12 Dessert Recipes for Fall

dessert recipes for fall

On my run this morning I had a little brainstorming session. Does it count as brainstorming if you are all by yourself? Well that is what I am calling it.

No I did not have some world-changing, life-altering revelation. I am not quitting my blog or dropping out of school. Nor am I getting married and having a baby. Although that seems to be the thing to do lately, I am content with my independence.

Anyways, what I really thought about was how whether we are conscious of it or not, there has been a shift from fall to winter, which means a shift from fall desserts to holiday desserts. And by “holiday” what I actually mean is Christmas. This was pretty darn apparent as I jogged along, concentrating on dry pavement to avoid slipping on the ice and cracking my head open. In Calgary we have two seasons; winter and everything else. Believe me, I am not complaining, I love it. I am at the point in my life where if the weather was such a deal-breaker, I would move. But I can take snow in July so I am staying put.

Back to the dessert thing, man I am all over the map today! As I was saying, we are slowly phasing out fall things like pumpkin and moving into gingerbread-y, peppermint-y, shortbread-y, eggnog-y Christmas treats. Before I complete the switch, I wanted to do a compilation of all of my dessert recipes for fall. We have already had our Thanksgiving here in Canada but I know that many of my American readers are still planning out their Thanksgiving menus. So if you are still trying to decide what to serve for dessert, or have yet to be exposed to winter and are still enjoying the bounties of fall, here are 12 dessert recipes for fall. Enjoy!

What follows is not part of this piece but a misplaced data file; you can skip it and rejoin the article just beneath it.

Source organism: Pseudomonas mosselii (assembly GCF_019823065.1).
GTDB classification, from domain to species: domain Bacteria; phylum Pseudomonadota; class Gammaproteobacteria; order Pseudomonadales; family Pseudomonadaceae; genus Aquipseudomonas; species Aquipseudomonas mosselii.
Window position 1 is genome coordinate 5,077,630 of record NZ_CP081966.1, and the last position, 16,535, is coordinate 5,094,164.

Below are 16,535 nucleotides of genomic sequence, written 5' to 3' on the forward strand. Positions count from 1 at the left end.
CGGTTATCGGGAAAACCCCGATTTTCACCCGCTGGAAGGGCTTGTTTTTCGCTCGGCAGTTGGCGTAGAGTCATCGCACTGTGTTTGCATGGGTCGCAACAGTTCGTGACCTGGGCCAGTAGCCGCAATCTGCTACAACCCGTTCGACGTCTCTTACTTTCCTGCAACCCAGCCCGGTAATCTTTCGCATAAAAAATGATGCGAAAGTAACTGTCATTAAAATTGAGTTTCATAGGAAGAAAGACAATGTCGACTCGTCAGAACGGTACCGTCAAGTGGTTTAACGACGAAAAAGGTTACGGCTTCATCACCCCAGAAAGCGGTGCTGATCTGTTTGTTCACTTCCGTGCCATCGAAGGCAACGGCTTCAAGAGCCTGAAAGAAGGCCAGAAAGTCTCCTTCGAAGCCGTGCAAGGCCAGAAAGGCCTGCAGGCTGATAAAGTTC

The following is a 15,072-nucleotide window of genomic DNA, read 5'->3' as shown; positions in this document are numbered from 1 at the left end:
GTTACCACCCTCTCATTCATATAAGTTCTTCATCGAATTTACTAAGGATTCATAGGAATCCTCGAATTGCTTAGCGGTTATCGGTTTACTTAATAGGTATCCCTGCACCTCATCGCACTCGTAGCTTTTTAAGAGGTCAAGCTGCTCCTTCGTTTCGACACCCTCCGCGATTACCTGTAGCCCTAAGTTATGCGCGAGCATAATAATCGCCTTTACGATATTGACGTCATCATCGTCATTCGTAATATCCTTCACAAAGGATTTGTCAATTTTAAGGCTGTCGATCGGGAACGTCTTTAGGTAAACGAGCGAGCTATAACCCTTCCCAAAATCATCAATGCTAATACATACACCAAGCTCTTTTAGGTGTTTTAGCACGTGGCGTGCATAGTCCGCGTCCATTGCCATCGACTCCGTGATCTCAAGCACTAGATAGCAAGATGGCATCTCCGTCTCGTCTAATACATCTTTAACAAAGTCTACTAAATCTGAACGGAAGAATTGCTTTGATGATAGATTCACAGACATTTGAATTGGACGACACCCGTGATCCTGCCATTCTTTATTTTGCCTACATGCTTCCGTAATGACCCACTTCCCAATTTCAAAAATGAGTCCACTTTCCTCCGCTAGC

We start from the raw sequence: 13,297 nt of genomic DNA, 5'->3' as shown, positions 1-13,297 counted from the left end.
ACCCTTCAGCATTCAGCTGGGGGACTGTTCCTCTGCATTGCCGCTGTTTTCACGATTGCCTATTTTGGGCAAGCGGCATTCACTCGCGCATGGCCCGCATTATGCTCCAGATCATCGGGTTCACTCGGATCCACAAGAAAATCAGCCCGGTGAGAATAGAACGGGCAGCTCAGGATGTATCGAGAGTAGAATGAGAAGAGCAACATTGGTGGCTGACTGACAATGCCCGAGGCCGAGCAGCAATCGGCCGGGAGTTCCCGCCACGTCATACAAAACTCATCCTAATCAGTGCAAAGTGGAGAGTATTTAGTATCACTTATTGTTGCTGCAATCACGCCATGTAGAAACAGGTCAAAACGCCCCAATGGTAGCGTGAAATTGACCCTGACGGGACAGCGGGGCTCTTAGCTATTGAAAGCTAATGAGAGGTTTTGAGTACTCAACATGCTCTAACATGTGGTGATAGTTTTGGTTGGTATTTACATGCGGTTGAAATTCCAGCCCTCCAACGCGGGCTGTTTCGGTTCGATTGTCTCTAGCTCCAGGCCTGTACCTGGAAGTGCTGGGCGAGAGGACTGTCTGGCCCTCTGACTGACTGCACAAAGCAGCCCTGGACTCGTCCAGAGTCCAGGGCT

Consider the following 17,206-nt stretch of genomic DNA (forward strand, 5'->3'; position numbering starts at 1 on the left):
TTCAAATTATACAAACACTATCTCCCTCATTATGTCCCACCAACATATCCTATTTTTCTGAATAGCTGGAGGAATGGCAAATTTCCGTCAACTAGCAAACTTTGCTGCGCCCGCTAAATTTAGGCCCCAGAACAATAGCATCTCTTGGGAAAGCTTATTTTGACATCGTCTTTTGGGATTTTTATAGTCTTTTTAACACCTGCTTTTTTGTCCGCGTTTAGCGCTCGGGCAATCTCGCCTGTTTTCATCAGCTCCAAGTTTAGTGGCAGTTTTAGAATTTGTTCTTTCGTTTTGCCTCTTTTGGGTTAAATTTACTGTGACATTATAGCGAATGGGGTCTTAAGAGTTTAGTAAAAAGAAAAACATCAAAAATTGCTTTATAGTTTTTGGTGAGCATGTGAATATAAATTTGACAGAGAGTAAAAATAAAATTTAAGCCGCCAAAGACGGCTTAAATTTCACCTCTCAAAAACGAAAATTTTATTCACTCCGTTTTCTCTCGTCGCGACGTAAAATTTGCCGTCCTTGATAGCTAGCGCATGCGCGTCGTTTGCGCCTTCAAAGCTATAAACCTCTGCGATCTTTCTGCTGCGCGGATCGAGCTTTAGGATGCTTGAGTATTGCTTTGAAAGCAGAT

Pumpkin Sticky Buns


Pumpkin Sticky Toffee Pudding
Pumpkin Sticky Buns
Vegan Pumpkin Chocolate Chip Cookies
Pumpkin Creme Brûlée Tartlets

Vegan Apple Pear Streusel Bars


Vegan Apple Pear Streusel Bars
Apple Cinnamon Blondies
Vegan Baked Apples with Oat Crumble
Apple Pear Crumble

Pomegranate Brownies

CHOCOLATE (because although it is fall, we can always do chocolate)

Pomegranate Brownies
Marble Chocolate Bundt Cake
Chocolate Caramel Tartlets
Chocolate Chai Panna Cotta

The Canadian Food Experience Project: Vegan Apple Pear Streusel Bars

Time for this month’s Canadian Food Experience Project challenge, the Canadian Harvest in….Alberta!
Vegan apple pear streusel bars
Maybe I’m following a stereotype here but harvest time in the prairies is very indicative of grains. Wheat, oats, barley; they are all grown here. Along with a lot of dry peas, lentils, soybeans and mustard seeds. But I’m not too keen on the sounds of any of those in dessert.